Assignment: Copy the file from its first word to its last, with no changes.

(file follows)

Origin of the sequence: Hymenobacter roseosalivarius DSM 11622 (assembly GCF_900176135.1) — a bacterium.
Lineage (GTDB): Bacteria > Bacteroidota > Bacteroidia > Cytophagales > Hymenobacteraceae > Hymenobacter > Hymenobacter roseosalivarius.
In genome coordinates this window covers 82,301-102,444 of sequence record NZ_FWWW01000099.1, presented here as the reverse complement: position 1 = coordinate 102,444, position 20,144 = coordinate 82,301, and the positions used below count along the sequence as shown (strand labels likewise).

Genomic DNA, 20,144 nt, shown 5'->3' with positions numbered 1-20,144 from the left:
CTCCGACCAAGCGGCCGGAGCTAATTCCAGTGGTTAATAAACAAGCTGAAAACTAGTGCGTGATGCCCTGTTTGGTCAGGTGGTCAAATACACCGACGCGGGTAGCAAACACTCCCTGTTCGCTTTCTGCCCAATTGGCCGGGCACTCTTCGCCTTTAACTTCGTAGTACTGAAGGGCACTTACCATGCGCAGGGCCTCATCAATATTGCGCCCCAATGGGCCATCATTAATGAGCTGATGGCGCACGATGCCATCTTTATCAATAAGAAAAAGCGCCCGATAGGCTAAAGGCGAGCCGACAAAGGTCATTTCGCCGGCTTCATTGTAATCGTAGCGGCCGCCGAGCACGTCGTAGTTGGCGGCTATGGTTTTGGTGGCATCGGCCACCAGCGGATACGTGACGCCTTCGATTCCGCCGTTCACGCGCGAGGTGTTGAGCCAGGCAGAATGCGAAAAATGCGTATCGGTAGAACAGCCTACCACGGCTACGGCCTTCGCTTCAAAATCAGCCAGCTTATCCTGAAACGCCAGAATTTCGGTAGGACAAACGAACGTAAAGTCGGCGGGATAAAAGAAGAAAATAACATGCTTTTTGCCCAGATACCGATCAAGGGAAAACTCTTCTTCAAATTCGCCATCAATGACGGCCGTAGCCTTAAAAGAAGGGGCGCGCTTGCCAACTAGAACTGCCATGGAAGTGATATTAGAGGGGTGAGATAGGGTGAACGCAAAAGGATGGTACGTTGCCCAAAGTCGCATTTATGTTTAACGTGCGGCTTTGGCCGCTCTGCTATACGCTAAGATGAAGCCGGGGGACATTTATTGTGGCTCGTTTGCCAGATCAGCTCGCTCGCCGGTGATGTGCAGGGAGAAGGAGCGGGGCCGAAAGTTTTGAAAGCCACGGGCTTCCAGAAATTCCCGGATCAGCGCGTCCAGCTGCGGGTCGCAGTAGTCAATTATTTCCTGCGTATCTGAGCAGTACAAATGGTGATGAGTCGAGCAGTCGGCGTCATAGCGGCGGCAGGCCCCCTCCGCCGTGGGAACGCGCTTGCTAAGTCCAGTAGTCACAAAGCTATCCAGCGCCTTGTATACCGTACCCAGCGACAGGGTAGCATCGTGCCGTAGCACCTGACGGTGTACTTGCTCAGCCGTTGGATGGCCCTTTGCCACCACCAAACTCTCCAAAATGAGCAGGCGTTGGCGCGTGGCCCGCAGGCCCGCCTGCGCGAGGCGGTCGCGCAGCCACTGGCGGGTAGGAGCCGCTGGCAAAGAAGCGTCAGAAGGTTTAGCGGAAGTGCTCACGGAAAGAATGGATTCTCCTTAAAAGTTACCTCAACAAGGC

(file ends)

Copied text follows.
Origin of the sequence: Hymenobacter roseosalivarius DSM 11622 (assembly GCF_900176135.1) — a bacterium.
Lineage (GTDB): Bacteria > Bacteroidota > Bacteroidia > Cytophagales > Hymenobacteraceae > Hymenobacter > Hymenobacter roseosalivarius.
In genome coordinates this window covers 82,301-102,444 of sequence record NZ_FWWW01000099.1, presented here as the reverse complement: position 1 = coordinate 102,444, position 20,144 = coordinate 82,301, and the positions used below count along the sequence as shown (strand labels likewise).

Genomic DNA, 20,144 nt, shown 5'->3' with positions numbered 1-20,144 from the left:
CTCCGACCAAGCGGCCGGAGCTAATTCCAGTGGTTAATAAACAAGCTGAAAACTAGTGCGTGATGCCCTGTTTGGTCAGGTGGTCAAATACACCGACGCGGGTAGCAAACACTCCCTGTTCGCTTTCTGCCCAATTGGCCGGGCACTCTTCGCCTTTAACTTCGTAGTACTGAAGGGCACTTACCATGCGCAGGGCCTCATCAATATTGCGCCCCAATGGGCCATCATTAATGAGCTGATGGCGCACGATGCCATCTTTATCAATAAGAAAAAGCGCCCGATAGGCTAAAGGCGAGCCGACAAAGGTCATTTCGCCGGCTTCATTGTAATCGTAGCGGCCGCCGAGCACGTCGTAGTTGGCGGCTATGGTTTTGGTGGCATCGGCCACCAGCGGATACGTGACGCCTTCGATTCCGCCGTTCACGCGCGAGGTGTTGAGCCAGGCAGAATGCGAAAAATGCGTATCGGTAGAACAGCCTACCACGGCTACGGCCTTCGCTTCAAAATCAGCCAGCTTATCCTGAAACGCCAGAATTTCGGTAGGACAAACGAACGTAAAGTCGGCGGGATAAAAGAAGAAAATAACATGCTTTTTGCCCAGATACCGATCAAGGGAAAACTCTTCTTCAAATTCGCCATCAATGACGGCCGTAGCCTTAAAAGAAGGGGCGCGCTTGCCAACTAGAACTGCCATGGAAGTGATATTAGAGGGGTGAGATAGGGTGAACGCAAAAGGATGGTACGTTGCCCAAAGTCGCATTTATGTTTAACGTGCGGCTTTGGCCGCTCTGCTATACGCTAAGATGAAGCCGGGGGACATTTATTGTGGCTCGTTTGCCAGATCAGCTCGCTCGCCGGTGATGTGCAGGGAGAAGGAGCGGGGCCGAAAGTTTTGAAAGCCACGGGCTTCCAGAAATTCCCGGATCAGCGCGTCCAGCTGCGGGTCGCAGTAGTCAATTATTTCCTGCGTATCTGAGCAGTACAAATGGTGATGAGTCGAGCAGTCGGCGTCATAGCGGCGGCAGGCCCCCTCCGCCGTGGGAACGCGCTTGCTAAGTCCAGTAGTCACAAAGCTATCCAGCGCCTTGTATACCGTACCCAGCGACAGGGTAGCATCGTGCCGTAGCACCTGACGGTGTACTTGCTCAGCCGTTGGATGGCCCTTTGCCACCACCAAACTCTCCAAAATGAGCAGGCGTTGGCGCGTGGCCCGCAGGCCCGCCTGCGCGAGGCGGTCGCGCAGCCACTGGCGGGTAGGAGCCGCTGGCAAAGAAGCGTCAGAAGGTTTAGCGGAAGTGCTCACGGAAAGAATGGATTCTCCTTAAAAGTTACCTCAACAAGGC